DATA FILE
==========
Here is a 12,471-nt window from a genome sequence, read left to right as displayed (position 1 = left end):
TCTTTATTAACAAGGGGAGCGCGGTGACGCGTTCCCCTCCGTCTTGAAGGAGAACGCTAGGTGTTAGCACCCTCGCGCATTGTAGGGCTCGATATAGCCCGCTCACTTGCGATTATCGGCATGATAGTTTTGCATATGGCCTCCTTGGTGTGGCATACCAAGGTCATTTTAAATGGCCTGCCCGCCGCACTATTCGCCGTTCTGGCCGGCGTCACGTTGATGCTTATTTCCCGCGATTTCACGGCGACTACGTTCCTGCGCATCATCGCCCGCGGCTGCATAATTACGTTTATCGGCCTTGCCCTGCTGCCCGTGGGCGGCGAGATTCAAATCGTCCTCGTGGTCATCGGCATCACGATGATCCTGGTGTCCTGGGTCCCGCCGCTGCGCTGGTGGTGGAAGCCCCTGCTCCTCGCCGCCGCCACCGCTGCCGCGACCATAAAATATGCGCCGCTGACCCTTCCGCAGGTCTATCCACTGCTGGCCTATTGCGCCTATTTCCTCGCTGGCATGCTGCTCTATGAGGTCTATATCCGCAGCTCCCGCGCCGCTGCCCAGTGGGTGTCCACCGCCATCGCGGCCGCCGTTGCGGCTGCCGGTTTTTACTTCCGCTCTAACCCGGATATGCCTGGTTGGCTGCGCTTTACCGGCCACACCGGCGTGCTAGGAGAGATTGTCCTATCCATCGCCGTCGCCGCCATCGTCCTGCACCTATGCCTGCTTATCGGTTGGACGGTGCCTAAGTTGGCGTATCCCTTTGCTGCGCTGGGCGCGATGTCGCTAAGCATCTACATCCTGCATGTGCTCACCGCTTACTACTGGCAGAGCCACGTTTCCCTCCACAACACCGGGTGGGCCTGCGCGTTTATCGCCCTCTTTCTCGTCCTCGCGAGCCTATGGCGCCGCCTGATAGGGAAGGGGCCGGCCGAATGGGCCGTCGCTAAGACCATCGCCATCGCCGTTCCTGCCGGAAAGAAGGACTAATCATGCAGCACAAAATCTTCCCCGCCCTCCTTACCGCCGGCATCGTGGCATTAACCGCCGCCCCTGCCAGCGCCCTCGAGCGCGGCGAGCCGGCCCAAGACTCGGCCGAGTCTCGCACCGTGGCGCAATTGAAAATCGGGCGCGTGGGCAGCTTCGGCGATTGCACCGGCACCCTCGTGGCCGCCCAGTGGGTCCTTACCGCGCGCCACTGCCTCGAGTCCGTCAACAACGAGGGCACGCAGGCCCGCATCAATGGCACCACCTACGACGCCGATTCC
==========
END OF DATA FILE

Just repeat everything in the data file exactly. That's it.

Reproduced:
Here is a 12,471-nt window from a genome sequence, read left to right as displayed (position 1 = left end):
TCTTTATTAACAAGGGGAGCGCGGTGACGCGTTCCCCTCCGTCTTGAAGGAGAACGCTAGGTGTTAGCACCCTCGCGCATTGTAGGGCTCGATATAGCCCGCTCACTTGCGATTATCGGCATGATAGTTTTGCATATGGCCTCCTTGGTGTGGCATACCAAGGTCATTTTAAATGGCCTGCCCGCCGCACTATTCGCCGTTCTGGCCGGCGTCACGTTGATGCTTATTTCCCGCGATTTCACGGCGACTACGTTCCTGCGCATCATCGCCCGCGGCTGCATAATTACGTTTATCGGCCTTGCCCTGCTGCCCGTGGGCGGCGAGATTCAAATCGTCCTCGTGGTCATCGGCATCACGATGATCCTGGTGTCCTGGGTCCCGCCGCTGCGCTGGTGGTGGAAGCCCCTGCTCCTCGCCGCCGCCACCGCTGCCGCGACCATAAAATATGCGCCGCTGACCCTTCCGCAGGTCTATCCACTGCTGGCCTATTGCGCCTATTTCCTCGCTGGCATGCTGCTCTATGAGGTCTATATCCGCAGCTCCCGCGCCGCTGCCCAGTGGGTGTCCACCGCCATCGCGGCCGCCGTTGCGGCTGCCGGTTTTTACTTCCGCTCTAACCCGGATATGCCTGGTTGGCTGCGCTTTACCGGCCACACCGGCGTGCTAGGAGAGATTGTCCTATCCATCGCCGTCGCCGCCATCGTCCTGCACCTATGCCTGCTTATCGGTTGGACGGTGCCTAAGTTGGCGTATCCCTTTGCTGCGCTGGGCGCGATGTCGCTAAGCATCTACATCCTGCATGTGCTCACCGCTTACTACTGGCAGAGCCACGTTTCCCTCCACAACACCGGGTGGGCCTGCGCGTTTATCGCCCTCTTTCTCGTCCTCGCGAGCCTATGGCGCCGCCTGATAGGGAAGGGGCCGGCCGAATGGGCCGTCGCTAAGACCATCGCCATCGCCGTTCCTGCCGGAAAGAAGGACTAATCATGCAGCACAAAATCTTCCCCGCCCTCCTTACCGCCGGCATCGTGGCATTAACCGCCGCCCCTGCCAGCGCCCTCGAGCGCGGCGAGCCGGCCCAAGACTCGGCCGAGTCTCGCACCGTGGCGCAATTGAAAATCGGGCGCGTGGGCAGCTTCGGCGATTGCACCGGCACCCTCGTGGCCGCCCAGTGGGTCCTTACCGCGCGCCACTGCCTCGAGTCCGTCAACAACGAGGGCACGCAGGCCCGCATCAATGGCACCACCTACGACGCCGATTCC